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local activist organization The Resistance Salon, and The Black Lens Dominique Christina

Presented by Gonzaga University's Philosophy and Women’s and Gender Studies Departments

Social justice poet, black feminist, educator, activist and two-time Women of the World Slam Champion, Dominique Christina is performing at the Saranac Rooftop and conducting a writing workshop at Gonzaga University. The performance is a public event which will feature D. Christina’s powerful work that focuses on issues of womanhood and race and is greatly influenced by her family’s legacy in the Civil Rights Movement and by the idea that "words make worlds." The workshop will focus on how art and poetry are conduits for both social change and healing.

Saturday, September 16, 2017
The Reserve, 120 N. Wall Street, Spokane WA

Sunday, September 17, 2017
Saranac Rooftop, 21 W. Main Avenue, Spokane WA

Monday, September 18, 2017
Jundt Auditorium, Gonzaga University

"Catholic Identity, Diversity and Intercultural Competence: Integral, Compatible or Contradictory?"

A Community Conversation on Commitments in the Gonzaga Mission Statement

Dr. Michael Galligan-Stierle, President/CEO of the Association of Catholic Colleges and Universities

"How can Gonzaga be faithful to its Catholic identity and at the same time keep its commitments to diversity and intercultural competence?" This question, posed by students both Catholic and non-Catholic, provides the impetus for this community conversation. The question invites reflection on and analysis of the dual commitments to Catholic identity and to valuing diversity and growing intercultural competence that are embedded in Gonzaga’s mission statement.

The Statement of Affirmation Concerning Gonzaga University as a Jesuit University claims that a convergence of the academic world and the commitment to our mission values “can only be accomplished by facilitating a continuous dialogue within the campus community.” Hence, this conversation seeks to gather faculty, students, and staff in a space for thoughtful reflection and discussion of the assumptions behind, issues in, and implications of the key terms—Catholic identity, diversity, and intercultural competence.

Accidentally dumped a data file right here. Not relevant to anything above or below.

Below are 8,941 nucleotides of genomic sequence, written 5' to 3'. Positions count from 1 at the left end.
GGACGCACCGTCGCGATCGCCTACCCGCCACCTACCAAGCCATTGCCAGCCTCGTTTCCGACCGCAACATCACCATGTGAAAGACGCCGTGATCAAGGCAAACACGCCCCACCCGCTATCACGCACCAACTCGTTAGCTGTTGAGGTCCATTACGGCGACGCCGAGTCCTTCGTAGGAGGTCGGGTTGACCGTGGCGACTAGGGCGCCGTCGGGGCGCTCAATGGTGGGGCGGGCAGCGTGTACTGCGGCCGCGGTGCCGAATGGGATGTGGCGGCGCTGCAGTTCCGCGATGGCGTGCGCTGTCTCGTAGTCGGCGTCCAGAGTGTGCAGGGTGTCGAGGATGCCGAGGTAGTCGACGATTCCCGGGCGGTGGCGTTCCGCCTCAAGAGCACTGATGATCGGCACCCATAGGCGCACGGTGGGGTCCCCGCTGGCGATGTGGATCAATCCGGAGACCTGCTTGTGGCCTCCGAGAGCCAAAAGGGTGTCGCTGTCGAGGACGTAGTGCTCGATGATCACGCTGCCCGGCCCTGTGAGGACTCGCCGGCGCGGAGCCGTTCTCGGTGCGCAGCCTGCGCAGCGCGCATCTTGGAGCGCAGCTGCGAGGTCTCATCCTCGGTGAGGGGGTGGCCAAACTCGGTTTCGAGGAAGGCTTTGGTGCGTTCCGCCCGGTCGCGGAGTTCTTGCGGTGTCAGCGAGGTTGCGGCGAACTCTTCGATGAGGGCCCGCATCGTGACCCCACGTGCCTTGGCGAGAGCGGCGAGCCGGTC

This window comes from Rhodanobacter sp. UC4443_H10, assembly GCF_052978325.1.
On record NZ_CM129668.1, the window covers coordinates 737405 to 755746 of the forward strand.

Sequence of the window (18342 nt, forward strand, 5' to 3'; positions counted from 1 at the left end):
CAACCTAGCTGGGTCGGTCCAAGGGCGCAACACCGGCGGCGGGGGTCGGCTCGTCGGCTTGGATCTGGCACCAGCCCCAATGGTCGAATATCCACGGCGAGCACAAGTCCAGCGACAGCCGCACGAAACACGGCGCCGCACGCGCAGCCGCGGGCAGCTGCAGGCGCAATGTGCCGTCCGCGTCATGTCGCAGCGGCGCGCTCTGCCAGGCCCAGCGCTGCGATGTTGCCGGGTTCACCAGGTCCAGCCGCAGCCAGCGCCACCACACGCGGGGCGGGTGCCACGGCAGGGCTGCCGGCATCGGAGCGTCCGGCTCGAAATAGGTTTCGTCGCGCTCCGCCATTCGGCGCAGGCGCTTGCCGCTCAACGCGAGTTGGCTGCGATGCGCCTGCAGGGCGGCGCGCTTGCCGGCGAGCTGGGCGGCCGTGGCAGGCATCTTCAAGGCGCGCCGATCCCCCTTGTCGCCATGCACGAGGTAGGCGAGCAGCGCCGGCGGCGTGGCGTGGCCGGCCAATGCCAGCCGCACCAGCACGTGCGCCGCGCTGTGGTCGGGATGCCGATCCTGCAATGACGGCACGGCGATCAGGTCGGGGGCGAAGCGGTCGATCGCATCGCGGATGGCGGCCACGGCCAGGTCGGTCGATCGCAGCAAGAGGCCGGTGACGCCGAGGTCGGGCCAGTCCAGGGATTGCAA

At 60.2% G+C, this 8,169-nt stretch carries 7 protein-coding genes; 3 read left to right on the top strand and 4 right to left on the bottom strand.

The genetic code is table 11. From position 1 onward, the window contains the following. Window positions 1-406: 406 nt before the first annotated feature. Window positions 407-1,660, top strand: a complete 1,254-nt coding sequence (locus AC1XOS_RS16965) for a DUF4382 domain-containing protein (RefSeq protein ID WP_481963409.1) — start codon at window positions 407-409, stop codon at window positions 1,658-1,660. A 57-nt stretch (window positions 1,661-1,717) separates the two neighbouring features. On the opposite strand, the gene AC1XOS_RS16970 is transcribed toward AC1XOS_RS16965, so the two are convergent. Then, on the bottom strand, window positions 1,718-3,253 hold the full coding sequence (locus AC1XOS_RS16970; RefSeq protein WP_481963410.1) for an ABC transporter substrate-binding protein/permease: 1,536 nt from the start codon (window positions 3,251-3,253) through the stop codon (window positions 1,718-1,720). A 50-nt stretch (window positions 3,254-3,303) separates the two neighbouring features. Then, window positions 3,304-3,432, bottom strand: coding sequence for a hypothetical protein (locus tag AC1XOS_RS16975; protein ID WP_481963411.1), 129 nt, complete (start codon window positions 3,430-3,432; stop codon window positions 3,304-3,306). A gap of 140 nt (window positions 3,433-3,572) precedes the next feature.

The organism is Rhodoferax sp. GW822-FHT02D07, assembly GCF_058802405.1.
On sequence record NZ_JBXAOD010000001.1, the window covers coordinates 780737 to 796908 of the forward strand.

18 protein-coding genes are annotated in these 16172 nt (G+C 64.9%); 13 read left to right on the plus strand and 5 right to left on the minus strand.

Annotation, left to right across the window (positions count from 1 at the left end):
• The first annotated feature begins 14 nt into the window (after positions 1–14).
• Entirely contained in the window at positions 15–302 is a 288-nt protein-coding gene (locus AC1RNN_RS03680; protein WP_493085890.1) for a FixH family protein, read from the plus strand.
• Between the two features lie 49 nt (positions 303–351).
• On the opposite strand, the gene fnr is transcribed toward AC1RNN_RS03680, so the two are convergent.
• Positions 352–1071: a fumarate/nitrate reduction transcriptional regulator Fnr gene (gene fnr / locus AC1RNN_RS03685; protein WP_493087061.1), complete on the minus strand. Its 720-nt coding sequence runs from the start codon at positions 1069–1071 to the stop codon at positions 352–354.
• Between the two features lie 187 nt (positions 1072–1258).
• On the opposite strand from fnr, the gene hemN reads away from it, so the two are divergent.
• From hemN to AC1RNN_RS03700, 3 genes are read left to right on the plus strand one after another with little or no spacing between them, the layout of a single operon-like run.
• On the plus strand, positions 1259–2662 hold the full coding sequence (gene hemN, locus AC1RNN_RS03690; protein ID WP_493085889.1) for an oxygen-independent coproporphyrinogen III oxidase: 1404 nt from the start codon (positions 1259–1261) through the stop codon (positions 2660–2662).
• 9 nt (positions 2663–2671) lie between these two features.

Friday, September 22, 2017
Jepson Center, Gonzaga University

Witness to Innocence: Death Penalty and Race in America

A panel discussion featuring death row exonerees Sabrina Butler-Smith and Randal Padgett from Witness to Innocence.

Wednesday, October 4, 2017
Hemmingson Auditorium, Gonzaga University

An Evening with Angela Davis

A talk by activist and scholar Angela Davis with brief Q&A to follow.

Wednesday, October 25, 2017
Hemmingson Auditorium,
Gonzaga University

Gonzaga University Visiting Writers Series: Tim O'Brien

Tim O'Brien burst onto the literary scene with his novel If I Die in a Combat Zone... (1973), based largely on his own experiences in the Vietnam War. His 1978 novel Going After Cacciato won him the National Book Award and his 1990 book of linked short stories The Things They Carried was nominated for the Pulitzer Prize.

O'Brien knows well the value of storytelling for a veteran. Join us for a reading from this landmark figure of literature.

Monday, February 6, 2017
Hemmingson Auditorium, Gonzaga University

Gonzaga University Presents - A Lecture Series: Why Shouldn't I Think There's a Problem with Islam?

Featuring Jonathan Brown

In the endless cycles of news involving Muslims and violence in the US and abroad, many Americans have concluded that Islam is somehow inherently violent. Some more severe critics of Islam point to specific passages in its scriptures or to surveys reporting public opinion in the Muslim world. Others (including the vast majority of Muslim voices) contest these arguments, stating that Islam is misunderstood by a radical super-minority. How should we approach these questions, and what do our choices mean about how we think about religion and communities?

Jonathan Brown is the Alwaleed bin Talal Chair of Islamic Civilization in the School of Foreign Service at Georgetown University, and the Director of the Alwaleed bin Talal Center for Muslim Christian Understanding.

Monday, January 30, 2017
Hemmingson Auditorium, Gonzaga University

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